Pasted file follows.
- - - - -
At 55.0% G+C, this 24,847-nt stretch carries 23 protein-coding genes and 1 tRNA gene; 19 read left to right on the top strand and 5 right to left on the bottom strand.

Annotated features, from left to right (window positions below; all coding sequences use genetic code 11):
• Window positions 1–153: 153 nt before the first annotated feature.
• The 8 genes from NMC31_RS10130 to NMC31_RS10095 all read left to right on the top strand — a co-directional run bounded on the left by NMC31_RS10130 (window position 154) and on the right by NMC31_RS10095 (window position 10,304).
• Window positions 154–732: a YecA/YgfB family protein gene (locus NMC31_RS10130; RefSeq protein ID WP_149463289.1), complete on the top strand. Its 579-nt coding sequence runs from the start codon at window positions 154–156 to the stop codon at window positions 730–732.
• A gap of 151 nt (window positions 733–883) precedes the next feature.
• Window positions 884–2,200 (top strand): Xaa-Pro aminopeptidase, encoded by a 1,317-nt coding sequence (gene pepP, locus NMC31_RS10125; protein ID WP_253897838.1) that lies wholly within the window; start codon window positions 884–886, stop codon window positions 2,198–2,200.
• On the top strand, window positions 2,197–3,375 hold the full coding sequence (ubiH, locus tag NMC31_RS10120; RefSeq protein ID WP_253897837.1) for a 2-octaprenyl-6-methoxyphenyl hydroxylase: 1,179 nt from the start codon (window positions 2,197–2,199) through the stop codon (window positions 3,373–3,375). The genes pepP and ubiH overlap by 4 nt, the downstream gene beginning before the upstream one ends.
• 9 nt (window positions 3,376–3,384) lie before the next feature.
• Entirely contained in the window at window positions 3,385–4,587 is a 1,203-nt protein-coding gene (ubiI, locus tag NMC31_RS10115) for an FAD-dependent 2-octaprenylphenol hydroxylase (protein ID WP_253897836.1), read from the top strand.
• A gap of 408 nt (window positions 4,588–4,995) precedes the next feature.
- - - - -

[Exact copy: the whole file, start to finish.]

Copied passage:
At 55.0% G+C, this 24,847-nt stretch carries 23 protein-coding genes and 1 tRNA gene; 19 read left to right on the top strand and 5 right to left on the bottom strand.

Annotated features, from left to right (window positions below; all coding sequences use genetic code 11):
• Window positions 1–153: 153 nt before the first annotated feature.
• The 8 genes from NMC31_RS10130 to NMC31_RS10095 all read left to right on the top strand — a co-directional run bounded on the left by NMC31_RS10130 (window position 154) and on the right by NMC31_RS10095 (window position 10,304).
• Window positions 154–732: a YecA/YgfB family protein gene (locus NMC31_RS10130; RefSeq protein ID WP_149463289.1), complete on the top strand. Its 579-nt coding sequence runs from the start codon at window positions 154–156 to the stop codon at window positions 730–732.
• A gap of 151 nt (window positions 733–883) precedes the next feature.
• Window positions 884–2,200 (top strand): Xaa-Pro aminopeptidase, encoded by a 1,317-nt coding sequence (gene pepP, locus NMC31_RS10125; protein ID WP_253897838.1) that lies wholly within the window; start codon window positions 884–886, stop codon window positions 2,198–2,200.
• On the top strand, window positions 2,197–3,375 hold the full coding sequence (ubiH, locus tag NMC31_RS10120; RefSeq protein ID WP_253897837.1) for a 2-octaprenyl-6-methoxyphenyl hydroxylase: 1,179 nt from the start codon (window positions 2,197–2,199) through the stop codon (window positions 3,373–3,375). The genes pepP and ubiH overlap by 4 nt, the downstream gene beginning before the upstream one ends.
• 9 nt (window positions 3,376–3,384) lie before the next feature.
• Entirely contained in the window at window positions 3,385–4,587 is a 1,203-nt protein-coding gene (ubiI, locus tag NMC31_RS10115) for an FAD-dependent 2-octaprenylphenol hydroxylase (protein ID WP_253897836.1), read from the top strand.
• A gap of 408 nt (window positions 4,588–4,995) precedes the next feature.